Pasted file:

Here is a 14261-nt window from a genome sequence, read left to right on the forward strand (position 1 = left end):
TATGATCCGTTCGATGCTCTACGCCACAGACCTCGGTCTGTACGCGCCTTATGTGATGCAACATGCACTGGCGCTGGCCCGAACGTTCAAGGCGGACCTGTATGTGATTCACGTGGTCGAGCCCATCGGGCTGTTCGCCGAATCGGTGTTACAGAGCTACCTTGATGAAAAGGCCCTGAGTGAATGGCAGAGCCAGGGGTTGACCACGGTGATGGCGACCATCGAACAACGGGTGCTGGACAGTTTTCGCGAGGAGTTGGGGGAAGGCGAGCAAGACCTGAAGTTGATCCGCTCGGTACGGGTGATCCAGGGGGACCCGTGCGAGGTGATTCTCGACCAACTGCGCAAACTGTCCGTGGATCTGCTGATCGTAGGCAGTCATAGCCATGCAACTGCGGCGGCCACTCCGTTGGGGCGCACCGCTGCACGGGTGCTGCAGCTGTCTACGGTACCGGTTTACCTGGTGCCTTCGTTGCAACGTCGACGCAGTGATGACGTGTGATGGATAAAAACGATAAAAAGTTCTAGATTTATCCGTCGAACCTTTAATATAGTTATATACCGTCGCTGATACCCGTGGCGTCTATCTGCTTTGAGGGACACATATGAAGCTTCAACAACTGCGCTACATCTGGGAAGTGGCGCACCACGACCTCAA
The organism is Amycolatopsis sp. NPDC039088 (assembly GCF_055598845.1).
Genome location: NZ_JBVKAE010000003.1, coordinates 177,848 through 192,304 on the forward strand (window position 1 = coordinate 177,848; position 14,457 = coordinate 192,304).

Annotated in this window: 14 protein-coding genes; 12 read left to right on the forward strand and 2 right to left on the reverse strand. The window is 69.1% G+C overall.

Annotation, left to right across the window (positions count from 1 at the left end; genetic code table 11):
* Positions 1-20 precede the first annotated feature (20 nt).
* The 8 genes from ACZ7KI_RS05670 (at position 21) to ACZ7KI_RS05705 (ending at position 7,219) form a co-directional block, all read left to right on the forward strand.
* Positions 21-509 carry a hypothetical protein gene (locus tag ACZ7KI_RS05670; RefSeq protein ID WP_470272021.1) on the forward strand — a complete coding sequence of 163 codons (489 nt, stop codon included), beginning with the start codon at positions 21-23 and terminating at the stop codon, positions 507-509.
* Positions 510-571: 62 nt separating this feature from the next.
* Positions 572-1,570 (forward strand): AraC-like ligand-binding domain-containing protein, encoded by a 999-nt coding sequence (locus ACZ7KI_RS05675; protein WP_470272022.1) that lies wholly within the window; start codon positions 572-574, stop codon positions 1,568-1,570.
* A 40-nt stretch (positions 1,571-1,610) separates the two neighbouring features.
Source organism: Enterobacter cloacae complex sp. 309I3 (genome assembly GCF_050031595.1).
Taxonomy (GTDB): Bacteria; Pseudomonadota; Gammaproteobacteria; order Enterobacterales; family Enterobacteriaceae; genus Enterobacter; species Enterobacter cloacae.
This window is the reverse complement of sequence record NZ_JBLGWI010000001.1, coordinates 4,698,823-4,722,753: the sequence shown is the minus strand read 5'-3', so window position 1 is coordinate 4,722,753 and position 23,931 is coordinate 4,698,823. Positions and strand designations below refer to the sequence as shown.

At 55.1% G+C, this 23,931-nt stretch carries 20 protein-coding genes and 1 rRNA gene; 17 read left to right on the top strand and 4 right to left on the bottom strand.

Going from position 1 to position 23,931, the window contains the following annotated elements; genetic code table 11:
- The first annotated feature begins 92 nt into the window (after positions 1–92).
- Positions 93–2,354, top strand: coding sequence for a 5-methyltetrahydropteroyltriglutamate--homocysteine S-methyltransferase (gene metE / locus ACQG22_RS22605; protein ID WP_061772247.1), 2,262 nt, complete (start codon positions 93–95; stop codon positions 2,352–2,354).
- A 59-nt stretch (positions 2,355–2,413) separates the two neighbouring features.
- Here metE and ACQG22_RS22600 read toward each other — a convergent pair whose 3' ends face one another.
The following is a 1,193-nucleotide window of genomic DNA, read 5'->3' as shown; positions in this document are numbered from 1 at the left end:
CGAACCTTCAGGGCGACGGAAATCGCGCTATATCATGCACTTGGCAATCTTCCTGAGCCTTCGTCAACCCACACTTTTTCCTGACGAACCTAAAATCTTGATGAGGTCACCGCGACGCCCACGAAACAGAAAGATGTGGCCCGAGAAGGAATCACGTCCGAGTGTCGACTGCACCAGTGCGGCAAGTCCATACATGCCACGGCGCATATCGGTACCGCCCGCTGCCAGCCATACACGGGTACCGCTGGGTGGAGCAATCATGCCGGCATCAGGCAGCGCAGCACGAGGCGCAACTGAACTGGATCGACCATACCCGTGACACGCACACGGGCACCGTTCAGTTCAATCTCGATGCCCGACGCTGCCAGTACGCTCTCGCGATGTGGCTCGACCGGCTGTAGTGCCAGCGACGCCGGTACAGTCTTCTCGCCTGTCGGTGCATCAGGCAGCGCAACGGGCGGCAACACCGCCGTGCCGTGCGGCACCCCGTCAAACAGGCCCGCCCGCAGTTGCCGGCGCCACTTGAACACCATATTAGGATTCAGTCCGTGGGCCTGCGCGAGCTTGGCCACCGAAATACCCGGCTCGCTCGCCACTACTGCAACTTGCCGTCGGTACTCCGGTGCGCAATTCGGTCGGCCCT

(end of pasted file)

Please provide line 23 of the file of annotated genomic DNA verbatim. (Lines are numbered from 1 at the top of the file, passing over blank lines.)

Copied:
CGAACCTTCAGGGCGACGGAAATCGCGCTATATCATGCACTTGGCAATCTTCCTGAGCCTTCGTCAACCCACACTTTTTCCTGACGAACCTAAAATCTTGATGAGGTCACCGCGACGCCCACGAAACAGAAAGATGTGGCCCGAGAAGGAATCACGTCCGAGTGTCGACTGCACCAGTGCGGCAAGTCCATACATGCCACGGCGCATATCGGTACCGCCCGCTGCCAGCCATACACGGGTACCGCTGGGTGGAGCAATCATGCCGGCATCAGGCAGCGCAGCACGAGGCGCAACTGAACTGGATCGACCATACCCGTGACACGCACACGGGCACCGTTCAGTTCAATCTCGATGCCCGACGCTGCCAGTACGCTCTCGCGATGTGGCTCGACCGGCTGTAGTGCCAGCGACGCCGGTACAGTCTTCTCGCCTGTCGGTGCATCAGGCAGCGCAACGGGCGGCAACACCGCCGTGCCGTGCGGCACCCCGTCAAACAGGCCCGCCCGCAGTTGCCGGCGCCACTTGAACACCATATTAGGATTCAGTCCGTGGGCCTGCGCGAGCTTGGCCACCGAAATACCCGGCTCGCTCGCCACTACTGCAACTTGCCGTCGGTACTCCGGTGCGCAATTCGGTCGGCCCT